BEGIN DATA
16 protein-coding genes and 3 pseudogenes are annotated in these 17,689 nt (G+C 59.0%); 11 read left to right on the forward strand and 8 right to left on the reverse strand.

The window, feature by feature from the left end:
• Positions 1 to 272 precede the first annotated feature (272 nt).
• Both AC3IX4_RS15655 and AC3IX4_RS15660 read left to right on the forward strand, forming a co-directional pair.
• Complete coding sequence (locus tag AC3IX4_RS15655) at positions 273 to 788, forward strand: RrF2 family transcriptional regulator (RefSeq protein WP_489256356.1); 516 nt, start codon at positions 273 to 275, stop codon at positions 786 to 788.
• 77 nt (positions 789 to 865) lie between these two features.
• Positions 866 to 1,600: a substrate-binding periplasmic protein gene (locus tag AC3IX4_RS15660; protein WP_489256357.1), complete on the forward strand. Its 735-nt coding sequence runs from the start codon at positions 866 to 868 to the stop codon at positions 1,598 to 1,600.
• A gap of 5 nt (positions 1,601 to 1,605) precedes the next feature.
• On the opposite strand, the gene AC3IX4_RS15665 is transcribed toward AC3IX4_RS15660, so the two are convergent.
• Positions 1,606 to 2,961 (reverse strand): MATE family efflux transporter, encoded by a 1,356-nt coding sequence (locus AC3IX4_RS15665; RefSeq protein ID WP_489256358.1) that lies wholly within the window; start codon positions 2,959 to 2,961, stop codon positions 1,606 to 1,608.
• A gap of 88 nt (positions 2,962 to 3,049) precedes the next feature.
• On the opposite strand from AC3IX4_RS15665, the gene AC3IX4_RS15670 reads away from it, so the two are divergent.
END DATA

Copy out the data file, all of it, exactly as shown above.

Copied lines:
16 protein-coding genes and 3 pseudogenes are annotated in these 17,689 nt (G+C 59.0%); 11 read left to right on the forward strand and 8 right to left on the reverse strand.

The window, feature by feature from the left end:
• Positions 1 to 272 precede the first annotated feature (272 nt).
• Both AC3IX4_RS15655 and AC3IX4_RS15660 read left to right on the forward strand, forming a co-directional pair.
• Complete coding sequence (locus tag AC3IX4_RS15655) at positions 273 to 788, forward strand: RrF2 family transcriptional regulator (RefSeq protein WP_489256356.1); 516 nt, start codon at positions 273 to 275, stop codon at positions 786 to 788.
• 77 nt (positions 789 to 865) lie between these two features.
• Positions 866 to 1,600: a substrate-binding periplasmic protein gene (locus tag AC3IX4_RS15660; protein WP_489256357.1), complete on the forward strand. Its 735-nt coding sequence runs from the start codon at positions 866 to 868 to the stop codon at positions 1,598 to 1,600.
• A gap of 5 nt (positions 1,601 to 1,605) precedes the next feature.
• On the opposite strand, the gene AC3IX4_RS15665 is transcribed toward AC3IX4_RS15660, so the two are convergent.
• Positions 1,606 to 2,961 (reverse strand): MATE family efflux transporter, encoded by a 1,356-nt coding sequence (locus AC3IX4_RS15665; RefSeq protein ID WP_489256358.1) that lies wholly within the window; start codon positions 2,959 to 2,961, stop codon positions 1,606 to 1,608.
• A gap of 88 nt (positions 2,962 to 3,049) precedes the next feature.
• On the opposite strand from AC3IX4_RS15665, the gene AC3IX4_RS15670 reads away from it, so the two are divergent.